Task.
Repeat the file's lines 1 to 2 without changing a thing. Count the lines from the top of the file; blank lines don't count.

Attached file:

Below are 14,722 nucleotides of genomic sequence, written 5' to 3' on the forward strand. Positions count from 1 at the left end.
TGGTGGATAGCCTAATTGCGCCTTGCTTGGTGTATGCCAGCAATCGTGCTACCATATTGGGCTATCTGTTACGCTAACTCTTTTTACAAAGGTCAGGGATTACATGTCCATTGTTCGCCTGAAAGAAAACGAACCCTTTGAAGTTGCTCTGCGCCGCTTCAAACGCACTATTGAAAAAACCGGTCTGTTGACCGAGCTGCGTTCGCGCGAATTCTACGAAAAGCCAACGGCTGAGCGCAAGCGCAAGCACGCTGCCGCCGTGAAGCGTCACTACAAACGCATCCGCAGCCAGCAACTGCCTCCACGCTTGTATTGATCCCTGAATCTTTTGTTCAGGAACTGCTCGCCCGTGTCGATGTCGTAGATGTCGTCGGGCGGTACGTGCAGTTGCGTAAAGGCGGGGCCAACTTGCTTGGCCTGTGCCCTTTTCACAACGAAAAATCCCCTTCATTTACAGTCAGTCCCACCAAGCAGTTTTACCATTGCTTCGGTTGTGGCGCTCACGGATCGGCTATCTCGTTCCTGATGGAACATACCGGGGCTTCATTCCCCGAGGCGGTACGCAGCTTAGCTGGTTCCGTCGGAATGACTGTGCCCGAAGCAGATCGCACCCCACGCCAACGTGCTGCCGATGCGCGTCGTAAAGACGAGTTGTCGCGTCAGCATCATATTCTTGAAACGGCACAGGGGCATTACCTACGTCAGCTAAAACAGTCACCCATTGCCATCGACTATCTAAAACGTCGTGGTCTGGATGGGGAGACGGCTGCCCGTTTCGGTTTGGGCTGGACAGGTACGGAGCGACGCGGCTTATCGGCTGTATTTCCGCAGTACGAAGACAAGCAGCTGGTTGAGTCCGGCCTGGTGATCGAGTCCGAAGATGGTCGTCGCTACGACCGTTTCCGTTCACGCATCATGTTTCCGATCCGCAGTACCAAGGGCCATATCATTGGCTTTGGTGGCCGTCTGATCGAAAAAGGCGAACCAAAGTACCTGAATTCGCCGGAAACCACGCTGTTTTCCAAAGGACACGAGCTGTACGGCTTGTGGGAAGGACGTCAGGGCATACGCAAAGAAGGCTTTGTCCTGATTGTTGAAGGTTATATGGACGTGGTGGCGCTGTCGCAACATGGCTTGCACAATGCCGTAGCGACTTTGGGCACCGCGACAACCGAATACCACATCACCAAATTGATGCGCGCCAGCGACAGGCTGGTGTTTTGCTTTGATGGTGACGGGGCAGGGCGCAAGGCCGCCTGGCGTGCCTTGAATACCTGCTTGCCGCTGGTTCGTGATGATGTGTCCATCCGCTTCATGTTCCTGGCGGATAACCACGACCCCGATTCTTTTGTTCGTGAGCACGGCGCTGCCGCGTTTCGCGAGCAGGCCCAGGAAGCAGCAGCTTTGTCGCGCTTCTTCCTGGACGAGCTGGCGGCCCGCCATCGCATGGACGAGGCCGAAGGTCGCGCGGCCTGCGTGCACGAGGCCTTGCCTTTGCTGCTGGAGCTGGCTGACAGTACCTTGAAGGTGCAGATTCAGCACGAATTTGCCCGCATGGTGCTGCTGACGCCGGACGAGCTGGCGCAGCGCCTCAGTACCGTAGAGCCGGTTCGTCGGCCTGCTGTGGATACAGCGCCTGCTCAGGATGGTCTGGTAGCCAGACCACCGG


Below are 14,722 nucleotides of genomic sequence, written 5' to 3' on the forward strand. Positions count from 1 at the left end.
TGGTGGATAGCCTAATTGCGCCTTGCTTGGTGTATGCCAGCAATCGTGCTACCATATTGGGCTATCTGTTACGCTAACTCTTTTTACAAAGGTCAGGGATTACATGTCCATTGTTCGCCTGAAAGAAAACGAACCCTTTGAAGTTGCTCTGCGCCGCTTCAAACGCACTATTGAAAAAACCGGTCTGTTGACCGAGCTGCGTTCGCGCGAATTCTACGAAAAGCCAACGGCTGAGCGCAAGCGCAAGCACGCTGCCGCCGTGAAGCGTCACTACAAACGCATCCGCAGCCAGCAACTGCCTCCACGCTTGTATTGATCCCTGAATCTTTTGTTCAGGAACTGCTCGCCCGTGTCGATGTCGTAGATGTCGTCGGGCGGTACGTGCAGTTGCGTAAAGGCGGGGCCAACTTGCTTGGCCTGTGCCCTTTTCACAACGAAAAATCCCCTTCATTTACAGTCAGTCCCACCAAGCAGTTTTACCATTGCTTCGGTTGTGGCGCTCACGGATCGGCTATCTCGTTCCTGATGGAACATACCGGGGCTTCATTCCCCGAGGCGGTACGCAGCTTAGCTGGTTCCGTCGGAATGACTGTGCCCGAAGCAGATCGCACCCCACGCCAACGTGCTGCCGATGCGCGTCGTAAAGACGAGTTGTCGCGTCAGCATCATATTCTTGAAACGGCACAGGGGCATTACCTACGTCAGCTAAAACAGTCACCCATTGCCATCGACTATCTAAAACGTCGTGGTCTGGATGGGGAGACGGCTGCCCGTTTCGGTTTGGGCTGGACAGGTACGGAGCGACGCGGCTTATCGGCTGTATTTCCGCAGTACGAAGACAAGCAGCTGGTTGAGTCCGGCCTGGTGATCGAGTCCGAAGATGGTCGTCGCTACGACCGTTTCCGTTCACGCATCATGTTTCCGATCCGCAGTACCAAGGGCCATATCATTGGCTTTGGTGGCCGTCTGATCGAAAAAGGCGAACCAAAGTACCTGAATTCGCCGGAAACCACGCTGTTTTCCAAAGGACACGAGCTGTACGGCTTGTGGGAAGGACGTCAGGGCATACGCAAAGAAGGCTTTGTCCTGATTGTTGAAGGTTATATGGACGTGGTGGCGCTGTCGCAACATGGCTTGCACAATGCCGTAGCGACTTTGGGCACCGCGACAACCGAATACCACATCACCAAATTGATGCGCGCCAGCGACAGGCTGGTGTTTTGCTTTGATGGTGACGGGGCAGGGCGCAAGGCCGCCTGGCGTGCCTTGAATACCTGCTTGCCGCTGGTTCGTGATGATGTGTCCATCCGCTTCATGTTCCTGGCGGATAACCACGACCCCGATTCTTTTGTTCGTGAGCACGGCGCTGCCGCGTTTCGCGAGCAGGCCCAGGAAGCAGCAGCTTTGTCGCGCTTCTTCCTGGACGAGCTGGCGGCCCGCCATCGCATGGACGAGGCCGAAGGTCGCGCGGCCTGCGTGCACGAGGCCTTGCCTTTGCTGCTGGAGCTGGCTGACAGTACCTTGAAGGTGCAGATTCAGCACGAATTTGCCCGCATGGTGCTGCTGACGCCGGACGAGCTGGCGCAGCGCCTCAGTACCGTAGAGCCGGTTCGTCGGCCTGCTGTGGATACAGCGCCTGCTCAGGATGGTCTGGTAGCCAGACCACCGG